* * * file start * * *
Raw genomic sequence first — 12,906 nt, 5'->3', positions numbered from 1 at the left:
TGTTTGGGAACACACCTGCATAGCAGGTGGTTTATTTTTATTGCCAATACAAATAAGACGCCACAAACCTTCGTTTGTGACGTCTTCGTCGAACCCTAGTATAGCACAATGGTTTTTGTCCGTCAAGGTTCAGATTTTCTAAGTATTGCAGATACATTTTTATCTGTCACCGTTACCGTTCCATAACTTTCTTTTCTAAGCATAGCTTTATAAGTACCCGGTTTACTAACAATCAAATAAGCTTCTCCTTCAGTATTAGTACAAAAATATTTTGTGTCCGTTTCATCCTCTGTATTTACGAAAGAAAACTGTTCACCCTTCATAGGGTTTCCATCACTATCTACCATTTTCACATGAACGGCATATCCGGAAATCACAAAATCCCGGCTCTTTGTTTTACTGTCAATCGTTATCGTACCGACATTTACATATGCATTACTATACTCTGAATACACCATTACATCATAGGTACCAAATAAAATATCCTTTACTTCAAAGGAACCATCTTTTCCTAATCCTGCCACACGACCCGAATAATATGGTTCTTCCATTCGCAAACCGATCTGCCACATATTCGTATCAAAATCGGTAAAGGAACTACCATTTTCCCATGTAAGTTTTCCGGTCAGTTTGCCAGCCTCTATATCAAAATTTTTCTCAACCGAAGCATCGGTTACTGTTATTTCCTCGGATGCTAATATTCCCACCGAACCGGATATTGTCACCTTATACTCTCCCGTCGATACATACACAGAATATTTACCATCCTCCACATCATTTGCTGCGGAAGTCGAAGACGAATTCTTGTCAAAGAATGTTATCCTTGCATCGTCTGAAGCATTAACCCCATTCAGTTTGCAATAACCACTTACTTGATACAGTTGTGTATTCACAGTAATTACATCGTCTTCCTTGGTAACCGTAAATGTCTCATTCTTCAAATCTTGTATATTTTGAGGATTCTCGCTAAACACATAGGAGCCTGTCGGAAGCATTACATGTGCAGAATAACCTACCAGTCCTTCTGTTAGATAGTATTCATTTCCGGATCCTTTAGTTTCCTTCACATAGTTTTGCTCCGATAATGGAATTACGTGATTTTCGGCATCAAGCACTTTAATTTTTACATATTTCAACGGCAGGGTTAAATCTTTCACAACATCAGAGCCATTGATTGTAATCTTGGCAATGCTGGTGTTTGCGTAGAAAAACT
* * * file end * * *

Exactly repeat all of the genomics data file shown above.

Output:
Raw genomic sequence first — 12,906 nt, 5'->3', positions numbered from 1 at the left:
TGTTTGGGAACACACCTGCATAGCAGGTGGTTTATTTTTATTGCCAATACAAATAAGACGCCACAAACCTTCGTTTGTGACGTCTTCGTCGAACCCTAGTATAGCACAATGGTTTTTGTCCGTCAAGGTTCAGATTTTCTAAGTATTGCAGATACATTTTTATCTGTCACCGTTACCGTTCCATAACTTTCTTTTCTAAGCATAGCTTTATAAGTACCCGGTTTACTAACAATCAAATAAGCTTCTCCTTCAGTATTAGTACAAAAATATTTTGTGTCCGTTTCATCCTCTGTATTTACGAAAGAAAACTGTTCACCCTTCATAGGGTTTCCATCACTATCTACCATTTTCACATGAACGGCATATCCGGAAATCACAAAATCCCGGCTCTTTGTTTTACTGTCAATCGTTATCGTACCGACATTTACATATGCATTACTATACTCTGAATACACCATTACATCATAGGTACCAAATAAAATATCCTTTACTTCAAAGGAACCATCTTTTCCTAATCCTGCCACACGACCCGAATAATATGGTTCTTCCATTCGCAAACCGATCTGCCACATATTCGTATCAAAATCGGTAAAGGAACTACCATTTTCCCATGTAAGTTTTCCGGTCAGTTTGCCAGCCTCTATATCAAAATTTTTCTCAACCGAAGCATCGGTTACTGTTATTTCCTCGGATGCTAATATTCCCACCGAACCGGATATTGTCACCTTATACTCTCCCGTCGATACATACACAGAATATTTACCATCCTCCACATCATTTGCTGCGGAAGTCGAAGACGAATTCTTGTCAAAGAATGTTATCCTTGCATCGTCTGAAGCATTAACCCCATTCAGTTTGCAATAACCACTTACTTGATACAGTTGTGTATTCACAGTAATTACATCGTCTTCCTTGGTAACCGTAAATGTCTCATTCTTCAAATCTTGTATATTTTGAGGATTCTCGCTAAACACATAGGAGCCTGTCGGAAGCATTACATGTGCAGAATAACCTACCAGTCCTTCTGTTAGATAGTATTCATTTCCGGATCCTTTAGTTTCCTTCACATAGTTTTGCTCCGATAATGGAATTACGTGATTTTCGGCATCAAGCACTTTAATTTTTACATATTTCAACGGCAGGGTTAAATCTTTCACAACATCAGAGCCATTGATTGTAATCTTGGCAATGCTGGTGTTTGCGTAGAAAAACT